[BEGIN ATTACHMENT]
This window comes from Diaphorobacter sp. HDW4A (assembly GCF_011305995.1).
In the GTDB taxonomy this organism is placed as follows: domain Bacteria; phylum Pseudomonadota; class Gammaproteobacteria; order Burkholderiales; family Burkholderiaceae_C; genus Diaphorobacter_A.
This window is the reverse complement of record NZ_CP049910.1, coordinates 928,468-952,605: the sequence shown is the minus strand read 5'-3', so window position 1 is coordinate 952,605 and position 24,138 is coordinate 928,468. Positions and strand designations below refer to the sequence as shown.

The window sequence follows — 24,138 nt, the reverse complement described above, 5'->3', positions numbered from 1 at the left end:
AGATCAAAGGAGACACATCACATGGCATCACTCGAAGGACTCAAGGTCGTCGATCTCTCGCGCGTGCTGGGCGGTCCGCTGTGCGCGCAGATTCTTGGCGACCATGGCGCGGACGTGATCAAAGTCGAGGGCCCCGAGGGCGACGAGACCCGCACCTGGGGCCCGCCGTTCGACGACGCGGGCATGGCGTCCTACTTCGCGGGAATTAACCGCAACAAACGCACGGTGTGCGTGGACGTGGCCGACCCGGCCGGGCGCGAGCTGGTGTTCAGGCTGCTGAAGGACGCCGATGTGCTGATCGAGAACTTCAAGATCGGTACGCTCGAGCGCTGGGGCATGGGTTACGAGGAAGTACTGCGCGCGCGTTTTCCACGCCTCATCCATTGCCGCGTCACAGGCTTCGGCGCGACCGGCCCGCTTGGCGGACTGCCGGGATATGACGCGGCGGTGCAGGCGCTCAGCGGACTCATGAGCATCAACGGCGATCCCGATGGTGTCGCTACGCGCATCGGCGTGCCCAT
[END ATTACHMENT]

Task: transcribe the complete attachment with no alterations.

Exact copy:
This window comes from Diaphorobacter sp. HDW4A (assembly GCF_011305995.1).
In the GTDB taxonomy this organism is placed as follows: domain Bacteria; phylum Pseudomonadota; class Gammaproteobacteria; order Burkholderiales; family Burkholderiaceae_C; genus Diaphorobacter_A.
This window is the reverse complement of record NZ_CP049910.1, coordinates 928,468-952,605: the sequence shown is the minus strand read 5'-3', so window position 1 is coordinate 952,605 and position 24,138 is coordinate 928,468. Positions and strand designations below refer to the sequence as shown.

The window sequence follows — 24,138 nt, the reverse complement described above, 5'->3', positions numbered from 1 at the left end:
AGATCAAAGGAGACACATCACATGGCATCACTCGAAGGACTCAAGGTCGTCGATCTCTCGCGCGTGCTGGGCGGTCCGCTGTGCGCGCAGATTCTTGGCGACCATGGCGCGGACGTGATCAAAGTCGAGGGCCCCGAGGGCGACGAGACCCGCACCTGGGGCCCGCCGTTCGACGACGCGGGCATGGCGTCCTACTTCGCGGGAATTAACCGCAACAAACGCACGGTGTGCGTGGACGTGGCCGACCCGGCCGGGCGCGAGCTGGTGTTCAGGCTGCTGAAGGACGCCGATGTGCTGATCGAGAACTTCAAGATCGGTACGCTCGAGCGCTGGGGCATGGGTTACGAGGAAGTACTGCGCGCGCGTTTTCCACGCCTCATCCATTGCCGCGTCACAGGCTTCGGCGCGACCGGCCCGCTTGGCGGACTGCCGGGATATGACGCGGCGGTGCAGGCGCTCAGCGGACTCATGAGCATCAACGGCGATCCCGATGGTGTCGCTACGCGCATCGGCGTGCCCAT